The concluding feature in The Good City's three-part series on overcoming depression talks about using futuristic tech as a cure, a sharp departure from previously discussed AAT (Animal Assisted Therapy) and EAT (Expressive Art Therapy). Take a look.
The ability to interface directly with a human brain conjures up images of the Cyborg, and the allied concepts, some of them alarming. On the plus side, the capability of this interface technology holds promise for people suffering from Depression and even Parkinson's.
Neural lace is made up of tiny bundles of very small electrodes that can be injected into the skull to link up machines with the brain. While it is still very early days, we should remain optimistic about enhancing the quality of human life in this manner.
How does it work?
The essential idea behind this type of startups is to embed or implant devices directly into the human brain. In one direction, these devices then sense brain activity and transmit the information to the digital world. This is the output or display direction and deals with projecting thoughts, emotions and sensory information onto a machine. The complexity of this is mind-boggling in the literal sense. It involves the modeling of brain activity, unintrusively reading the signals and faithfully transmitting them to a machine. The machine has to then make sense out of the huge amount of data coming at it. In the optimistic scenario, a digital or machine intelligence system will be trained and tuned to make sense out of this data. It will not only use "known" patterns but will also have to learn new patterns on the fly.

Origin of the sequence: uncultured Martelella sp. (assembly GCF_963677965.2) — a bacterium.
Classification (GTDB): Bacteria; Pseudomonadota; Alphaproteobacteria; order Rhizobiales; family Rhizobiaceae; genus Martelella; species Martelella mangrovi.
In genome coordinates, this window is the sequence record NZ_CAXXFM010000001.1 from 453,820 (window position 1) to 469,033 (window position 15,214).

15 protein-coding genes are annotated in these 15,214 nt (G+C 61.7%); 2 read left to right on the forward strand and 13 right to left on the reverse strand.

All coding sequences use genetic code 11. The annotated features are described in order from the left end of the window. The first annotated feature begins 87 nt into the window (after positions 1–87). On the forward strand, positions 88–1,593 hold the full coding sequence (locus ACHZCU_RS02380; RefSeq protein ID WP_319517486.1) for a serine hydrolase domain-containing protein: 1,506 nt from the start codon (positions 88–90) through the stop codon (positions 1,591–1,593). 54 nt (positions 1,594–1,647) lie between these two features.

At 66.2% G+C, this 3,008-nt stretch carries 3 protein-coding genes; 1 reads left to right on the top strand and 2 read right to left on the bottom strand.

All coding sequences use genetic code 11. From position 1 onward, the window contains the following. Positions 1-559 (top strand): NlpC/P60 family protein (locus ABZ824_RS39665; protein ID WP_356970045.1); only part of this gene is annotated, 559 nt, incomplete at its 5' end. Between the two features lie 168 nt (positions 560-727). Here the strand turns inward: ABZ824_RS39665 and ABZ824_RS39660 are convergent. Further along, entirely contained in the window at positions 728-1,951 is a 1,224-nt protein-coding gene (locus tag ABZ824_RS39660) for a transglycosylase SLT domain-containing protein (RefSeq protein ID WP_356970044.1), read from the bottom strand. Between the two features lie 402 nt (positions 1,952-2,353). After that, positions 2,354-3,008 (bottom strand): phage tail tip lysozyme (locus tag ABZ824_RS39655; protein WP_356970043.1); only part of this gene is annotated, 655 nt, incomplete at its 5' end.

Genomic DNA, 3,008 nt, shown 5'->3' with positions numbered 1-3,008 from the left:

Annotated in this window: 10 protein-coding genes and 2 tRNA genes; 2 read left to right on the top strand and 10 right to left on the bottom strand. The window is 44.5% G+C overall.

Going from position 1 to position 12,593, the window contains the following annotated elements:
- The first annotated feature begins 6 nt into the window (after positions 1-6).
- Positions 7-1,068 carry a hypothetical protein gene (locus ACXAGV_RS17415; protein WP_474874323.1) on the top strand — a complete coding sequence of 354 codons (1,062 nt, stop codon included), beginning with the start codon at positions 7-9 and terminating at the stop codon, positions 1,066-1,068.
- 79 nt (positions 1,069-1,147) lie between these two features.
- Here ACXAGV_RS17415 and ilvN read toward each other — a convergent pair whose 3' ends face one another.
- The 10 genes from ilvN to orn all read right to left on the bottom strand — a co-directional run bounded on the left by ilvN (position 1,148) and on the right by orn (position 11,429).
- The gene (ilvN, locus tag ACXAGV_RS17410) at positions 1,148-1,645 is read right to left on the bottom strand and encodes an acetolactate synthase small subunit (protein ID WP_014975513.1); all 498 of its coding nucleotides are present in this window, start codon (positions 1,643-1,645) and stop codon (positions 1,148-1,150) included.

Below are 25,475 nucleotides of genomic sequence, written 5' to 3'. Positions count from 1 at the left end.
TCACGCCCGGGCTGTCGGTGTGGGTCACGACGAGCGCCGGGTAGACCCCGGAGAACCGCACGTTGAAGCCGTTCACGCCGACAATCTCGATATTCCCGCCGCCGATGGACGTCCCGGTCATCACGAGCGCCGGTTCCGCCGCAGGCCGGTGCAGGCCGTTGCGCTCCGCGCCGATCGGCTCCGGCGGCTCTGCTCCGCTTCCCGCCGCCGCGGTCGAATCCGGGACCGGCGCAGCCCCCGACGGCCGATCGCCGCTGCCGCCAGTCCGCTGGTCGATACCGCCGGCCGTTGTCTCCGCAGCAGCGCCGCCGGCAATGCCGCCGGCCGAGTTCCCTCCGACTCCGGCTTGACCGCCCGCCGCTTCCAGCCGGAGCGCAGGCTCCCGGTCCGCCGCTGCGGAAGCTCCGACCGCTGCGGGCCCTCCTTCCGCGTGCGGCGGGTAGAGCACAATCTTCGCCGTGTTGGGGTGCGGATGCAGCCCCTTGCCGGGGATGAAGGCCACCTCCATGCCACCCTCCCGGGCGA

In the output direction, the early applications are of the command and control type. Far less intrusive versions of this have been experimented with, such as mind-controlled drones that necessitate the user to wear a helmet of sensors. But in the new world, imagine asking your computer, phone or the cloud to perform a task for you. In the future, even recording your thoughts may be possible by borrowing from neurolinguistics and related domains.
In the medical field, some early work has been in the reverse or input direction, i.e. sending or generating signals for the brain. Targeted stimulation techniques have been successfully employed to address specific symptoms or diseases. Generalization of this is more intriguing. If a machine intelligence has the ability to directly stimulate the brain, what can it be used for? Can it be used to create sensations, affect behavior and memory? Some relatively innocuous applications such as helping sleep disorders are from the same realm, but others could raise privacy and ethical questions. This was perhaps the reason why Musk specifically emphasized the "output" path while talking about Neuralink recently.
This, however, is not the first company of its kind, nor will it be the last. Most recently Kernel is trying to operate in the same space.
In the ideal world, human (biological) intelligence can hope to be augmented using digital intelligence and the techniques outlined before. Developments are happening at a frantic pace in this area, and in one sense, the future is here!
Text by Chetan Vinchhi
Chetan Vinchhi is a Technologist, Entrepreneur, Mentor, and Consultant based in Bangalore.